It also must be mathematically proven to function exactly as intended – and only as intended – at all times. EAL6 means that the OS was created using current good commercial practices, including specialized skills, knowledge, and other resources. EALs are established via independent assessment against a Target of Evaluation. The overriding purpose of a High Assurance Operating System is to guarantee consistent functionality and to make critical computers and their data invulnerable to hackers and high level attacks.

Most of the High Assurance Operating Systems in use today were developed and implemented for the U.S. Department of Defense (USDoD), the National Security Agency (NSA), and a select few other government agencies to protect against theft of sensitive data and/or destruction of critical systems. This includes military bases and facilities, intelligence agencies, critical infrastructure systems, and other governmental and regulated operations. In recent years, however, as corporations and other private sector organizations have put more of their operations on computer networks, the threat of malicious cyber attacks has led to increased inquiries about and adoption of High Assurance Operating Systems for commercial use. From financial services and pharmaceuticals companies to retailers, private security firms, health care centers, and more, the dramatic escalation of data breaches, spyware, ransomware, and valued customers’ credential theft has made the security of High Assurance Operating Systems increasingly attractive.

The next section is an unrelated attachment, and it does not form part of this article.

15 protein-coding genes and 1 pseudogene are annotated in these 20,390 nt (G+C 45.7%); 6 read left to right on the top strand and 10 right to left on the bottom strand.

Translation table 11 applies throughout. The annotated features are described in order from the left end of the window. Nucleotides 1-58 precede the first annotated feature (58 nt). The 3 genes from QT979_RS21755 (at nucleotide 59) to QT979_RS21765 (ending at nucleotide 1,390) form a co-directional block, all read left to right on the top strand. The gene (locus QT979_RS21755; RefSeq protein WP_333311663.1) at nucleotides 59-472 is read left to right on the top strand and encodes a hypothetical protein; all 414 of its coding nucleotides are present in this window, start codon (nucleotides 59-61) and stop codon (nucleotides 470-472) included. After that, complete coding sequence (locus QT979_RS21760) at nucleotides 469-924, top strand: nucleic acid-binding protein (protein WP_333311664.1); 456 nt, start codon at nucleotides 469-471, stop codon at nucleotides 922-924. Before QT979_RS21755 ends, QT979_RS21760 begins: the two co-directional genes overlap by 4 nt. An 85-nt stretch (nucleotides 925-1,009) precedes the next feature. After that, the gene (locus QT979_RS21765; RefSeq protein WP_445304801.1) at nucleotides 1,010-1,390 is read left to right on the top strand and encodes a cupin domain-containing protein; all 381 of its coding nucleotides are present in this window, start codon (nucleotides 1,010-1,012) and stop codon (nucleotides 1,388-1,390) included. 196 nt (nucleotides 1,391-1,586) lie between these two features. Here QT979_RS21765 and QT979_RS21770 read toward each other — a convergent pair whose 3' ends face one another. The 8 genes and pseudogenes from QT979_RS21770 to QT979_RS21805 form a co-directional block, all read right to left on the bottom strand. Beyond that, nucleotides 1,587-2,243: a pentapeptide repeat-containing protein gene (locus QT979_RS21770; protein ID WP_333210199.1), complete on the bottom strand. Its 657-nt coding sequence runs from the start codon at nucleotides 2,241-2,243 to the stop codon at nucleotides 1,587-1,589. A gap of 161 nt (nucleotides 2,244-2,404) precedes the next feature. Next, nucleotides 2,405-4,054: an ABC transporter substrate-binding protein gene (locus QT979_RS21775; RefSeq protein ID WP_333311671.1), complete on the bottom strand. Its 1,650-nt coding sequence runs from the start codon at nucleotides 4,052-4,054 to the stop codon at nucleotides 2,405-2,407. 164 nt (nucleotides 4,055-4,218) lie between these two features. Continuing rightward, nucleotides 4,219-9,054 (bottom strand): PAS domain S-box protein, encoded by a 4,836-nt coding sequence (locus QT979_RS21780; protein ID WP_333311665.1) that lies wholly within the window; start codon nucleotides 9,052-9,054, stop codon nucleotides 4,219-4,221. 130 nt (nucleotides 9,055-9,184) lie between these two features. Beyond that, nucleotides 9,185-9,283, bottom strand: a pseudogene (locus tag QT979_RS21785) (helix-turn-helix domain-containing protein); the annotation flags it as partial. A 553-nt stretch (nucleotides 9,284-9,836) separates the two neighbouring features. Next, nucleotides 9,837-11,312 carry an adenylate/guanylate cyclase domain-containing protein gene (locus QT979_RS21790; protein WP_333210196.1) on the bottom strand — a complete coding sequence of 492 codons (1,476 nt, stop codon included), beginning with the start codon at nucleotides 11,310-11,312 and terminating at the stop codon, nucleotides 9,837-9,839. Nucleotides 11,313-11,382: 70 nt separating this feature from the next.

The most significant challenge for any organization intent on upgrading to a High Assurance Operating System is that very few major computer system manufacturers build their operating systems with security as the primary focus of their architecture. To most, security is a bolt-on feature to be added later, which simply does not work anymore. A genuinely secure operating system must be built around the reference monitor, the kernel component that enforces security established by Mandatory Access Control (MAC) policy...and very few manufacturers do that. A secure OS also must have a very small attack surface – under 500,000 lines – which is also a deal-breaker for most manufacturers. There are more criteria that go into building a true High Assurance Operating System, but organizations that pursue those basics go a long way toward truly making their systems secure.


This information page is provided as a service to our readers by BAE Systems, Inc., a U.S.-based world leader in aerospace, defense, power, and intelligence solutions. Learn more about us here.

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